Each Monday, Chris Livingston visits an early access game and reports back with stories about whatever he finds inside. This week, inept murder-for-hire with top-down assassination game Metrocide.
In a game where some people are victims and others are killers-for-hire, it’s a little odd to complain about being the one with the gun. But this assassin is having one hell of a rotten day. Pesky eyewitnesses and annoying security cameras keep reporting me to the fuzz. Flying police drones gun me down or, even worse, issue me fines. Potential victims refuse to walk down secluded alleyways to be quietly dispatched. Can’t a cold-blooded killer catch a break?
Metrocide provides us with a convincingly gloomy futuristic city. Rubbish-strewn lots, shadowy alleyways, steaming sewer vents, and pedestrians slouching their way down dark, rain-slicked streets. Muffled beats thump from all-night techno-clubs, industrial vehicles sputter through the air overhead, and police drones glide across the cityscape, issuing commands and warnings in robotic voices. It’s like Los Angeles in Blade Runner, but pixelated.
Me, I’m an assassin named Tammy Jane Trench. I want out of this crummy city, and I’m going to earn my fare the only way I know how: through assassination contracts. I talk to my contact through a chainlink fence, and he gives me the name of my first target, who appears on my proximity radar thanks to his microchip implant. I find him, then start tailing him through the streets.
I follow my mark for… quite some time, actually. This isn’t just a matter walking up to someone and blasting them in the face. There are civilians strolling around, everywhere, just waiting for their chance to be helpful eyewitnesses. There are security cameras sweeping the streets with pencil-thin detection beams. There are hovering police drones patrolling the skies. And, there’s my mark, who unfortunately has no intention of making things easier for me by cutting through an alleyway or pausing on a secluded street corner.
After several long minutes of tailing, I finally find what looks like a clear shot. I take out my pistol. It’s a crummy laser gun, requiring a a charging-up period, just long enough to make things tricky, as my mark wanders away and other citizens wander closer. I fire. My target goes down. Mission complete, except that while my gun was charging my target stepped in front of a security camera. The murder is reported, the cops are alerted, a drone arrives, it fires, and I’m just another puddle in the gutter.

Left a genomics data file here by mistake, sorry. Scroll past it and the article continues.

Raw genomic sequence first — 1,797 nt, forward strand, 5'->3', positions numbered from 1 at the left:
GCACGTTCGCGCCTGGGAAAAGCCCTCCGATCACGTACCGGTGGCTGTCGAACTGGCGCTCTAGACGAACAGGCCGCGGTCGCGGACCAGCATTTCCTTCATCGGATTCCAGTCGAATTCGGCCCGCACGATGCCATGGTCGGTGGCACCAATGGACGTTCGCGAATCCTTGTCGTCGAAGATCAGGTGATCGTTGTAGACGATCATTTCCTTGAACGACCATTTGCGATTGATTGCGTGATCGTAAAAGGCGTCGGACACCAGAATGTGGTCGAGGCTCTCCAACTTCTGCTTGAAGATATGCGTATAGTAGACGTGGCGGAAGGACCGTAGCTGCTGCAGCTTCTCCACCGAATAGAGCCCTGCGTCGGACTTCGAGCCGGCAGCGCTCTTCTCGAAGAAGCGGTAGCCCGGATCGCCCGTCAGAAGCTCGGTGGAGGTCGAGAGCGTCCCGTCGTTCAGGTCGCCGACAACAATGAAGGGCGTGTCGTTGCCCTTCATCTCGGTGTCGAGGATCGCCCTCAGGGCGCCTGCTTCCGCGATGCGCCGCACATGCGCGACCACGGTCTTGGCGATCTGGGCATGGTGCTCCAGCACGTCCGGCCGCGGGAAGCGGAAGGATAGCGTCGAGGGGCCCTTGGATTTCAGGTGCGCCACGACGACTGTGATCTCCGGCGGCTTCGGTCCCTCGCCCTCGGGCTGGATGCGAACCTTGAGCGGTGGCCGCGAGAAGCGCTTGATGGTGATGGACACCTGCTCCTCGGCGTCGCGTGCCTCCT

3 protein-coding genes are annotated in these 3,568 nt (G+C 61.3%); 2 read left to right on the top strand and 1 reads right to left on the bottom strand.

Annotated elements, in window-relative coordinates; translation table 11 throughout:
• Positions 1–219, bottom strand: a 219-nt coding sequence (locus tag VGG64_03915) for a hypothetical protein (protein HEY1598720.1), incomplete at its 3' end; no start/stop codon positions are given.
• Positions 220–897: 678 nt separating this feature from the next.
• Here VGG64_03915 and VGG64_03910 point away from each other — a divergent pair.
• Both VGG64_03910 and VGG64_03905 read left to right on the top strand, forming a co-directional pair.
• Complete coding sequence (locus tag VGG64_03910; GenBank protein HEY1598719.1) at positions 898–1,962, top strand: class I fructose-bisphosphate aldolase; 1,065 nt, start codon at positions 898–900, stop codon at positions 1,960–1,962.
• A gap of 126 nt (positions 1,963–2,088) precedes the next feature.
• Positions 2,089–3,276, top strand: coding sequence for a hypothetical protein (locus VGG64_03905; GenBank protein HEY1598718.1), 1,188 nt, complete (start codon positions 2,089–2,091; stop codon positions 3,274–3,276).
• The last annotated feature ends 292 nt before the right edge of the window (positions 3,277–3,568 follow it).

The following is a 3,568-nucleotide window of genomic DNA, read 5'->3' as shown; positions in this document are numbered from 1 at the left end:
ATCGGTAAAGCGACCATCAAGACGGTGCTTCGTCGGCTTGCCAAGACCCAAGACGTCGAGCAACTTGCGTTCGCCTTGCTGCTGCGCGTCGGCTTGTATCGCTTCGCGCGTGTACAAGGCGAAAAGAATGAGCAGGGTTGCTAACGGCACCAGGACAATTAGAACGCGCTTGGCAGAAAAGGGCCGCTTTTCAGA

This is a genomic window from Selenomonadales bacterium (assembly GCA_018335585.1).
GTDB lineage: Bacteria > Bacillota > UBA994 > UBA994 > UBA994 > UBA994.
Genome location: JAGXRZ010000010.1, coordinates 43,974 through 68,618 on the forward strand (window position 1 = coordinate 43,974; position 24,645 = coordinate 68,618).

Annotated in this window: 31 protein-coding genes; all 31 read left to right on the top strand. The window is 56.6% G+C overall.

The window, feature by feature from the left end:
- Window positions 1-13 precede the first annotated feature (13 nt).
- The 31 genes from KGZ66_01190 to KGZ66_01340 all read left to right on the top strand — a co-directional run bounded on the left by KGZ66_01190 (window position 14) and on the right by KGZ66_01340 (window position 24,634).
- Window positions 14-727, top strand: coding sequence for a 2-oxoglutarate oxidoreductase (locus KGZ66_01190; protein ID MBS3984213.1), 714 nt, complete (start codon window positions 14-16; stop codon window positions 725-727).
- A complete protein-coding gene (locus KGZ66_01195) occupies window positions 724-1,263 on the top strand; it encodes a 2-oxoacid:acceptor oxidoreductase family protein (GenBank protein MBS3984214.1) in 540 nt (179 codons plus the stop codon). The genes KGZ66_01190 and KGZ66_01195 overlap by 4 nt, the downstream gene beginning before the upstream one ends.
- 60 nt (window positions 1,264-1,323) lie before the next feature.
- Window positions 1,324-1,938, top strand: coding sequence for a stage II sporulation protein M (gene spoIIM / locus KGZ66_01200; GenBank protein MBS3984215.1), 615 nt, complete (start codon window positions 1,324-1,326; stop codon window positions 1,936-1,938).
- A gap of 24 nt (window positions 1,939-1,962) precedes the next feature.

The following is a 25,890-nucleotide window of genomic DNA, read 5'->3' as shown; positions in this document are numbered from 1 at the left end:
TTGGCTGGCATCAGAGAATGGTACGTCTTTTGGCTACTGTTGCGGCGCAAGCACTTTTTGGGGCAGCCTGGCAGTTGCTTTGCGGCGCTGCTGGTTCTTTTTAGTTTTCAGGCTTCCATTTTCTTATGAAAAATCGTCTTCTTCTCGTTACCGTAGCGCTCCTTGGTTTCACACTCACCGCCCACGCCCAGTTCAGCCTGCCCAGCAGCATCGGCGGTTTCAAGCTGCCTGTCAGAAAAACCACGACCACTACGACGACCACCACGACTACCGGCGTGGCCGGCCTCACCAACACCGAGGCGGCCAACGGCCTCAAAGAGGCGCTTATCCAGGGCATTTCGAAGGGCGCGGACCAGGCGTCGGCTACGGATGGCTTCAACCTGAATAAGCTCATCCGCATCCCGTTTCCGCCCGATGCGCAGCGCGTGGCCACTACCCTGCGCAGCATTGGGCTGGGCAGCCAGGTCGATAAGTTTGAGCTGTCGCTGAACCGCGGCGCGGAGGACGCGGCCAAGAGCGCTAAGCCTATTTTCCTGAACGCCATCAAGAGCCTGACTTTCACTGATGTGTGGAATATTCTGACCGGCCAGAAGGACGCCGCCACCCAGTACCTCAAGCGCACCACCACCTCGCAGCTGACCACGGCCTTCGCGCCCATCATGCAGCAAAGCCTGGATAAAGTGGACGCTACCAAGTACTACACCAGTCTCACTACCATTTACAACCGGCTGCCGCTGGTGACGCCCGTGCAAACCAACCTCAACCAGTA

Okay, beginner’s bad luck. I restart and pick up a new contract. Things go roughly the same, except after an extensive tailing period, I blast my target just as someone walks around the corner. We both run to the body: me to collect my victim’s wallet, the citizen to identify my face and squeal to the cops. Another drone arrives, and once again I wind up a wet stain on the street.
On my third try, my victim walks out of range while my crappy gun is charging and my shot falls short. He spins to look at me, then runs. I chase him through the streets and he vanishes inside a building to safety. My fourth try: another eyewitness calls another drone and I’m dead. My fifth time: I gun down my mark, and a citizen predictably runs out into the street towards me. I’m ready this time, though, already charging my pistol to eliminate him before he can squeal. Turns out, the citizen has no intention of squealing. He pulls out a gun and shoots me in the face. A vigilante. A vigilante? A vigilante. Jeeeezus. This game.
The next time, I try to get ahead of my mark. The best way to follow someone, after all, is to figure out where they’re going and get there first. I wait in an alleyway with my gun drawn as my mark strolls down the street. He stops just before he gets there, to read a newspaper while standing in the rain. A future where people read newspapers? This is science-fiction. Finally, he continues down the sidewalk. As he appears in front of me I pull the trigger. Oh, right, my gun needs to charge. By the time it does, he’s walked past the mouth of the alley and I wind up shooting the corner of the building. He flees and hides. Sigh.
On my next try, I’ve finally managed a clean kill. I make no attempt to hide the body (you can drag bodies into the sewer, but it takes time), I just run. I head to a weapon vending machine, but I can’t afford even a simple upgrade as my hit only netted me 150 bucks. Sheesh. As I’m tracking my next mark, a police drone hovers over me and stops. A robotic voice tells me to hold still, and I’m scanned for long, tense moments as my mark walks safely away. The cops detect my unlicensed gun, but rather than confiscate it they just charge me a fine, eating into my meager profits. Then, after killing my target, another vigilante dispatches me. Start again.
I do, eventually, get a little better at this. I manage a clean kill: though the body is discovered, no one saw me and soon a coroner drone cleans up the mess, leaving just a chalk outline. I grease another mark, and even manage to collect a wallet and dump the body in the sewer. Someone sees me, but I hack into a police terminal and scramble the ID system, which lets me slip away at a price of 400 bucks, which is unfortunately just about all the money I’ve earned. I just can’t seem to get ahead! There are all sorts of better weapons to buy, but I don’t feel like I’ll ever be able to afford them.
Finally, my winning streak ends. I cap a mark, then shoot down an eyewitness just in case he’s a vigilante. He’s not, but an eyewitness to my killing of the eyewitness is a vigilante, and he shoots me. I hate this city. No wonder I want to get out. A gal can’t even do a simple job without getting killed.
I played version 0.9.4. dated October 26th, 2014. I found it enjoyable though uh… a bit hard? A bit. Metrocide is available on Steam for £5/$7.